For the first month-and-a-half of the COVID-19 pandemic, I found the “new normal” expression amusing. In retrospect, the humor derived from this phraseology stemmed from an earnest belief that the then (and now) catastrophic economic and epidemiological situations were being over-hyped in the media, and that both were going to be short-lived. Yet here we are – yesterday’s “new normal” is today’s normal.
As an advisor to fintechs, payments processors, SaaS providers, and ecommerce companies, I find these times challenging, as do my clients. Every day I process prodigious amounts of industry and marketplace information in an extraordinarily fluid environment. The value I bring to my M&A and strategy clients is my ability to leverage that same information in order to make accurate projections, and then to work backwards from these projections to assess how clients’ businesses can be optimally positioned now.
For my clients with merchant facing businesses, the current environment is especially difficult. These clients – the payments processors and SaaS providers to SMB retail merchants – are having to rethink their whole approach to creating value for their customers. Thankfully there’s quality data out there to help me help them.
One recent source of particularly high quality data has come from the card networks ( $MA , $V). They have been a key source of rich, valuable, real-time data, capturing real-time consumer spending preferences: how much consumers are spending, what they’re spending it on, and most interestingly to me – and by extension my clients – how they’re spending (i.e. the modality – traditional swipe or contactless). A recent study sponsored by Mastercard revealed a 40% surge in contactless payments worldwide, between January and March, 2020. This is a not-so-inconsequential rise in contactless payments usage. In fact, it can be argued that in this pandemic stricken, germ-centric world, this is going to be the preferred payment modality of the consumer.
As of the writing of this piece, there’s zero indication that the pandemic-induced constraints forced upon both consumers and businesses will be ephemeral. And these constraints, I would argue, will permanently change the way consumers and businesses behave. As it relates to the consumer, they clearly prefer a no-touch, contactless mode of commerce, and there’s no logical argument that I can see that would cause a reversal of preference. And herein lies the premise of this post: SMB merchants will no longer adhere to the pre-pandemic mindset of equating value from their payments processing and software providers with products and services that “make their lives easier”. Consequently, SMB payments and SaaS providers will need to readjust their business models to account for this redefinition of value and change their focus from the merchant-centric to the consumer-centric.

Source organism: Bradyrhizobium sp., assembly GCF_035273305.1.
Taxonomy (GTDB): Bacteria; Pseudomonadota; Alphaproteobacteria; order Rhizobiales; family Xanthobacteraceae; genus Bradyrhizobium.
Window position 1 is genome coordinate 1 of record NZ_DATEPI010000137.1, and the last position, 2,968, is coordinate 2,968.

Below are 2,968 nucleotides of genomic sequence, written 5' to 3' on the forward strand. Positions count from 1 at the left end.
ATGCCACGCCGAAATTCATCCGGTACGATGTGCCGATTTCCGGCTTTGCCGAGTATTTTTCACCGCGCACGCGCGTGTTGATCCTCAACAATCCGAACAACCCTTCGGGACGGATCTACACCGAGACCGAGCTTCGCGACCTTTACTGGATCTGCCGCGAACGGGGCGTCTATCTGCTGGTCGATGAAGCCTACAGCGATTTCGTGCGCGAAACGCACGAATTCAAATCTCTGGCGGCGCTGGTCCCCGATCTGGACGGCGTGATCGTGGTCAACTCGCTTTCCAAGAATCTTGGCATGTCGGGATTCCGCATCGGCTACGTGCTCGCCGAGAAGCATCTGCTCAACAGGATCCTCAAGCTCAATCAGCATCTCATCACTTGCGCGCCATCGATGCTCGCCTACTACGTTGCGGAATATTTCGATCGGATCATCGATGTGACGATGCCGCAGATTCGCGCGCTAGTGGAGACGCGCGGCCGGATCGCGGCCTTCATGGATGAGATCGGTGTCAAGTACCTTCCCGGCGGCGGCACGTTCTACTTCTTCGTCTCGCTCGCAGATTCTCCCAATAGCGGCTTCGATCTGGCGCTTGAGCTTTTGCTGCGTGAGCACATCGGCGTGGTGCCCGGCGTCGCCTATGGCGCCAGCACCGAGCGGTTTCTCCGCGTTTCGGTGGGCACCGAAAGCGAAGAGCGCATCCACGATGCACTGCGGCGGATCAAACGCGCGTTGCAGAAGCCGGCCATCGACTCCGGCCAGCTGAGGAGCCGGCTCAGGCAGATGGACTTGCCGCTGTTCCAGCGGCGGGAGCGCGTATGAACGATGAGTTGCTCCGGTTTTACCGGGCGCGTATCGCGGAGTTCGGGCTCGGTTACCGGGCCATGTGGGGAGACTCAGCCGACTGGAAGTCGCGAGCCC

Going forward, payments processors and SaaS providers who service the SMB space will need to accommodate and abide by the new notion that it’s the consumer they have to focus on when selling and providing their solutions – not the merchant. What the merchants need from their service providers are commercial solutions to facilitate commerce in a contactless scheme.
Neither cash discounting from merchant processing nor operational efficiencies from SaaS based business management solutions are going to save a merchant’s business. Let’s not kid ourselves. The “new normal” is here to stay. When the government subsidies run out, and rent and mortgage forbearance programs cease, SMBs are going to be thrown into survival mode. For SMB merchants to remain viable, and for the payments and SaaS companies who service them to do the same, the business strategy will have to focus on getting the consumer back in the door, and that will depend on those schemes and technologies that make the consumer feel comfortable and safe.
Adam T. Hark is Managing Director of Wellesley Hills Financial. With 15+ years of consulting in payments technology, SaaS, and fintech, Adam advises clients on growth, exits, and market positioning strategies. Adam can be reached at firstname.lastname@example.org.